|Dixon Druce faces off with the villainous Madame Sara|
Earlier the same writing duo attempted to create a female Napoleon of Crime in Madame Kalouchy. She appears in the stories that are collected as The Brotherhood of the Seven Kings (1895). Although Madame K. acts as the head of this secret society of criminals and guides their nefarious acts she is not operating alone. She pales in comparison to Madame Sara who is described repeatedly by our hero Dixon Druce as a genius of evil and unscrupulous on all counts. When he hears her name he all but gasps and warns everyone to stay away. But her gullible prey find it impossible to believe that Madame Sara is anything but charming, kind and extremely helpful. Oh, the folly of seeing only the surface character!
When we first meet this most fatal of femme fatales she is the proprietor of a perfume business. Here she also has a laboratory purportedly set up for researching and manufacturing all sorts of beauty aids. What she's really up to is anyone's guess. Usually it involves some fiendish deathtrap that will ensure she gets her hands on someone's fortune. In addition to chemical laboratory skills Madame Sara is adept at concocting poisons, constructing wigs, applying ghostly make-up, supplying custom dentures and tooth stops with extra surprise ingredients. She is a Renaissance woman by way of the gates of Hell. You most assuredly don't want her as your cosmetician or your dentist.
Madame Sara's primary adversary, Dixon Druce, is the manager of the Solvency Inquiry Agency, a government watchdog and protector against fraud. He spends much of his time overseeing the practices of wholesale and retail businesses and confesses to being witness to some of the best in financial chicanery. He is assisted in his battle against the scheming villainess by Dr. Eric Vandeleur, a police surgeon. Vandeleur is the de facto detective in the stories. He steps in at the final moment and reveals all by lecturing and pontificating and unveiling all sorts of devilry like the booby-trapped artificial palm tree that disperses carbon monoxide gas. That's only one of the bizarre murder methods employed by Madame Sara who seems to have one of the most outrageous imaginations in Edwardian fiction.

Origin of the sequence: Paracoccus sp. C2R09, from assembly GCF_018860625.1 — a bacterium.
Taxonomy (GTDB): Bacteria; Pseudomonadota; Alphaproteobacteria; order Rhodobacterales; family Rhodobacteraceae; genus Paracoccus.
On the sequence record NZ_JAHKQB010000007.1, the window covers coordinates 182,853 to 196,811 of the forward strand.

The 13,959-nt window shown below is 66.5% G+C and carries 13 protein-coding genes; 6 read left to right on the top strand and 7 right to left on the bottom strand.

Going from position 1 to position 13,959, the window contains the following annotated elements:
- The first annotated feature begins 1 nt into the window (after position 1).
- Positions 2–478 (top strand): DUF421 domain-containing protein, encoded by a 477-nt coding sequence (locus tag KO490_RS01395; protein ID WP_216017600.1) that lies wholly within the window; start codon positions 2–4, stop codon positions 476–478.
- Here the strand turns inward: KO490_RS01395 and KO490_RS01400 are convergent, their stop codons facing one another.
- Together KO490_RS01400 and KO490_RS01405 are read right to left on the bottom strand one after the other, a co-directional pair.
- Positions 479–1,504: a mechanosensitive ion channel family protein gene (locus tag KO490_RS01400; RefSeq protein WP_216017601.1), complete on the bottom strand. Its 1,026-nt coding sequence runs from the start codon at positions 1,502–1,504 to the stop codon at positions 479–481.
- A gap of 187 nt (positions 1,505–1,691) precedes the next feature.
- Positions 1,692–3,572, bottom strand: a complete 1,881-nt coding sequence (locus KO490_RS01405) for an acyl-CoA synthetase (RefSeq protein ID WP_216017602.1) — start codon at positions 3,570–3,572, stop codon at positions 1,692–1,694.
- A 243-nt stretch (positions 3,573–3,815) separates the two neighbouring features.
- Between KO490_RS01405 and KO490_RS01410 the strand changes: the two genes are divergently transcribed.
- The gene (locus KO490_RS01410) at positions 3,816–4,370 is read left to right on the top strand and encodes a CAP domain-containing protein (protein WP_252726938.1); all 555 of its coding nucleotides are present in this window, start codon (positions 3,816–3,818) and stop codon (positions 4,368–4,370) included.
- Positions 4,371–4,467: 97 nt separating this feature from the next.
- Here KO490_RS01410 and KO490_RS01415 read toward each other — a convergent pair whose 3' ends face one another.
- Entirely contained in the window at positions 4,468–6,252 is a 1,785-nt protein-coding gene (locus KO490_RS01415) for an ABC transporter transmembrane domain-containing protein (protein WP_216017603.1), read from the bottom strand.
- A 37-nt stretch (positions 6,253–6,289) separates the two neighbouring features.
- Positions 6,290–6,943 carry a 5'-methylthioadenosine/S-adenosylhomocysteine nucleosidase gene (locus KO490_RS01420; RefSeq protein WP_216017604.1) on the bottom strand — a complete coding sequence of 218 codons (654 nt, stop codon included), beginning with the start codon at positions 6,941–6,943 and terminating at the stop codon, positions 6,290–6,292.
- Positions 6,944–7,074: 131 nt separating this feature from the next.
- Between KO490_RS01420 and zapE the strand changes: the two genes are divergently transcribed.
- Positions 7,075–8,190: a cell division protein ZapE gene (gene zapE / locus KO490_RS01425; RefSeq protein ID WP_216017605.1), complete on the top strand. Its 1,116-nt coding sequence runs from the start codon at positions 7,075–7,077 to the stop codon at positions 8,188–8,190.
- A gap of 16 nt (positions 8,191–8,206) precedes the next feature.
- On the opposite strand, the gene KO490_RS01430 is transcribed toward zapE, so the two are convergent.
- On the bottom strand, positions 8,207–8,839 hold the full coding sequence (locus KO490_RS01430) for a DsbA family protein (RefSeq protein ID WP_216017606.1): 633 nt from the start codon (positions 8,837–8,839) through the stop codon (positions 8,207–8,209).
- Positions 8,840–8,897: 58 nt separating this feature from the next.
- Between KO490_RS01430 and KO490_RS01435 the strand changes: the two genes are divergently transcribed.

|Dixon Druce (left) and Dr. Eric Vandeleur (right)|
Reading this from a modern perspective and therefore being familiar with so many later works that have most assuredly been influenced by Meade and Eustace (even if unknowingly) may lessen the power that these stories first had more a century ago. But I still find in them an inventiveness and an energy that makes them enlivening. Of the six stories I was surprised that more than half of them had true early 20th century ingenuity invested in the plot. The impassioned dialog is priceless. At one point Vandeleur says of Madame Sara, "Hunting her as recreation is as good as hunting a man-eating tiger." And watching the hunt take place is just as good.
The Madame Sara stories are:
"The Blood Red Cross"
"The Face of the Abbott" (a haunted castle and a ghost - the only attempt at supernatural in this series)
"The Talk of the Town"
"The Teeth of the Wolf" (which includes Mrs. Bensasan, a wild animal trainer who is trying to tame a Siberian wolf, and a horrid hunchbacked dwarf betrothed to her beautiful young daughter. It's the most Gothic and nasty of all the tales.)